Also in June, the city kicked off Pride Month with its inaugural Pride Night event at the Wallis Annenberg Center for the Performing Arts Promenade Terrace with live entertainment from a diverse roster of performers.
In July, the son of Beverly Hills City Councilmember Lester Friedman, Adam Friedman, was charged with two criminal counts by the Los Angeles County District Attorney’s Office for allegedly creating a fake social media account impersonating then city council candidate, Sharona Nazarian, while his father was up for reelection. The charges were subsequently reduced to misdemeanors. Friedman’s next court date is in January.
After the murder of Mahsa Amini in September, councilmembers took to the streets to join the protests and passed a resolution that condemns the government of Iran for the wrongful death of Amini and calls upon the United States government and the United Nations to increase sanctions against Iran.
In a major milestone, the city officially approved plans for Cheval Blanc Beverly Hills in September. The high-profile luxury hotel project is being developed on North Rodeo Drive by LVMH Moët Hennessy Louis Vuitton. UNITE HERE Local 11 has since launched a petition campaign to put the approval of the hotel before voters by way of a citywide referendum. The County of Los Angeles Registrar-Recorder is presently in the process of certifying the signatures obtained by the union.
In November, voters returned to the polls to cast their ballots for two of five candidates running for a seat on the BHUSD Board of Education. Incumbent Rachelle Marcus and first-time candidate Judy Manouchehri emerged as front-runners soon after the polls closed and were declared victorious.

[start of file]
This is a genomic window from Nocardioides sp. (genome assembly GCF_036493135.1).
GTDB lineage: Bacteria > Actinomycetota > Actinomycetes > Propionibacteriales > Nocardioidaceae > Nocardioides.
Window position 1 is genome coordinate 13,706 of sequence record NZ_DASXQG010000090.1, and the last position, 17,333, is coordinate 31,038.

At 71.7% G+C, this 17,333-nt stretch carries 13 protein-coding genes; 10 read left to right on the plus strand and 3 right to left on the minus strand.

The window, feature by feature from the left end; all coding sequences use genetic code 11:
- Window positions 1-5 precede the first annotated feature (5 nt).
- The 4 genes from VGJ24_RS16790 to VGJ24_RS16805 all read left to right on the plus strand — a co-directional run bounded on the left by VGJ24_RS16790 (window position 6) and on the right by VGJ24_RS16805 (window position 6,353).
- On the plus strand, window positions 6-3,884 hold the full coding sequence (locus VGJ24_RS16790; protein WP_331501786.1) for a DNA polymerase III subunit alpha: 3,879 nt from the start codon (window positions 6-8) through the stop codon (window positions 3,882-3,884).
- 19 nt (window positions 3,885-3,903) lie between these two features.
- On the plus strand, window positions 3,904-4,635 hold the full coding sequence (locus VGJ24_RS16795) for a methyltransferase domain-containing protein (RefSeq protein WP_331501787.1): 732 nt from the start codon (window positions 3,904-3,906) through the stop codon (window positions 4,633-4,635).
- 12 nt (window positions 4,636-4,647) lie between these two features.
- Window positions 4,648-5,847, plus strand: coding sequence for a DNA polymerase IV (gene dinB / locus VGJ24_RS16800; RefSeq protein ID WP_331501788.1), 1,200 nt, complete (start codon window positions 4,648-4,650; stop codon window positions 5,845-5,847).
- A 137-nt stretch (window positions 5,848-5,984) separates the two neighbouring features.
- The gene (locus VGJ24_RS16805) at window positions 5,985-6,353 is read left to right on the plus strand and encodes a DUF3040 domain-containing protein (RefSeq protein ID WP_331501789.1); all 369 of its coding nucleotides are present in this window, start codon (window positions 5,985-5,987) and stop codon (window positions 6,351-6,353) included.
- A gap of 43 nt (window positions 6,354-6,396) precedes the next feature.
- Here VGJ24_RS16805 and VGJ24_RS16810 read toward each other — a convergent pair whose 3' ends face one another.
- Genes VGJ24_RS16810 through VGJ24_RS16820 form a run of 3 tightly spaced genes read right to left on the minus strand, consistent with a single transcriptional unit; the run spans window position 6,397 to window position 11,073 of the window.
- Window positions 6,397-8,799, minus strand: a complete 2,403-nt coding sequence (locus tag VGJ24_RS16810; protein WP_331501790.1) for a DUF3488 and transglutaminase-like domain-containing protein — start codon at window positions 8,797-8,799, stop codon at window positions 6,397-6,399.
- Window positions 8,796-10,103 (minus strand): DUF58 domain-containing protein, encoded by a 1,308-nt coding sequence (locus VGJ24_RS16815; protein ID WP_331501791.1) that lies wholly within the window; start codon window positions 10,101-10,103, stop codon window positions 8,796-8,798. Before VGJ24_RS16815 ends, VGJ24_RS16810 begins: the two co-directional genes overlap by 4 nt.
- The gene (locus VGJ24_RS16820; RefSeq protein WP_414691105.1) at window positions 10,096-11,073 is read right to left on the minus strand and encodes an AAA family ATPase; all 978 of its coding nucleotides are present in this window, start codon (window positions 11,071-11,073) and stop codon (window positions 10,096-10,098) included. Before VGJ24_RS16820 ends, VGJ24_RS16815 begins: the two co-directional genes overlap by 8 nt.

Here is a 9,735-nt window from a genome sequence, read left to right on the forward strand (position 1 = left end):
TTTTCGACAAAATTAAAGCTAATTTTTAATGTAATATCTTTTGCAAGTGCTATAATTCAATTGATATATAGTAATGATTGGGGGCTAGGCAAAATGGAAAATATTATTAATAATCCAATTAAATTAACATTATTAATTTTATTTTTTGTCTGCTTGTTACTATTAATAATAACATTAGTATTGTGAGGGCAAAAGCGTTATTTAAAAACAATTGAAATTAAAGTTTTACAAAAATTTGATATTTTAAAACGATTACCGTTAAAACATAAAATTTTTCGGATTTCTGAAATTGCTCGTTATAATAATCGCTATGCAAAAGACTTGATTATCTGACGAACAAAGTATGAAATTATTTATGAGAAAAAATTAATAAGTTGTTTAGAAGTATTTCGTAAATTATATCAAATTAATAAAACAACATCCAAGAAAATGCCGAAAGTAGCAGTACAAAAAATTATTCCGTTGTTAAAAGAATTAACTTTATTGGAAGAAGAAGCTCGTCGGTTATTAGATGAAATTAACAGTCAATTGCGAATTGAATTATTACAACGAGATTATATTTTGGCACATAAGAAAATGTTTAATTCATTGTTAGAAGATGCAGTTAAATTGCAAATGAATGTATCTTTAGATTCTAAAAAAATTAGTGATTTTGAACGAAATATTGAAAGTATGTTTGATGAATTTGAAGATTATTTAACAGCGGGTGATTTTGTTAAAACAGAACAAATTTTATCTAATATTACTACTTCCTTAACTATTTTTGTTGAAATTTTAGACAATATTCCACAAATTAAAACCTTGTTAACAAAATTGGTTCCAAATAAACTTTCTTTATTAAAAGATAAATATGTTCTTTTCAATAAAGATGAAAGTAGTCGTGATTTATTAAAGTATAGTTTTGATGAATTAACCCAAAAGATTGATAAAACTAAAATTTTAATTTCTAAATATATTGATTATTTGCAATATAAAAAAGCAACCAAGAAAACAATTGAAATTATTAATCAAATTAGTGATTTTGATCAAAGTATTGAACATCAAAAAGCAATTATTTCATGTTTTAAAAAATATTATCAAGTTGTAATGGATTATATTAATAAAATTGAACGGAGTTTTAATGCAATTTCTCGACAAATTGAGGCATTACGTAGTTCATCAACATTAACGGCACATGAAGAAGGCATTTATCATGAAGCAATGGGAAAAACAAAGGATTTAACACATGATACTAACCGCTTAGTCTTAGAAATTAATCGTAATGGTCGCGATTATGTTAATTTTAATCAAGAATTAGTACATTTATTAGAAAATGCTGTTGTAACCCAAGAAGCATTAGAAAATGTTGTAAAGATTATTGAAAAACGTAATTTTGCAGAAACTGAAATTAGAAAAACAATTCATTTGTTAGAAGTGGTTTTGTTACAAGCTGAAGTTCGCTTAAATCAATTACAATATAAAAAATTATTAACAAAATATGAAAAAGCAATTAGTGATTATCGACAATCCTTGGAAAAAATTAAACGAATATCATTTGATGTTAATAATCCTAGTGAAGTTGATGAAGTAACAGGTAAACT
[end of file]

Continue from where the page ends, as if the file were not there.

Former Beverly Hills High School wrestling coach Ryan Faintich also became a household name in November, when he was fired after surveillance footage surfaced that showed him pushing another student on campus. The move was met with a firestorm of public outcry, and dozens of outspoken Faintich supporters that voiced their views at school board meetings. As of year’s end, no action has been taken to restore Faintich to his position, although recall notices were served on several board members by angry parents.
November also saw the official launch of the holiday season, with the annual Rodeo Drive Holiday Lighting Celebration. The event drew a crowd of 6,000 and featured a performance by 16-time Grammy Award-winning musician, songwriter and producer David Foster and singer Katharine McPhee.
In December, the city came together to celebrate City Manager George Chavez, who is retiring after 34 years of service. Chavez was honored with a farewell party, a commendation and historic key to the city.
As the year draws to an end, residents have one more weekend to view the spectacular “Unwrap the Magic” 3D mapping show illuminating City Hall. The holiday-themed projections have delighted spectators throughout the festive season and will continue through Jan. 1.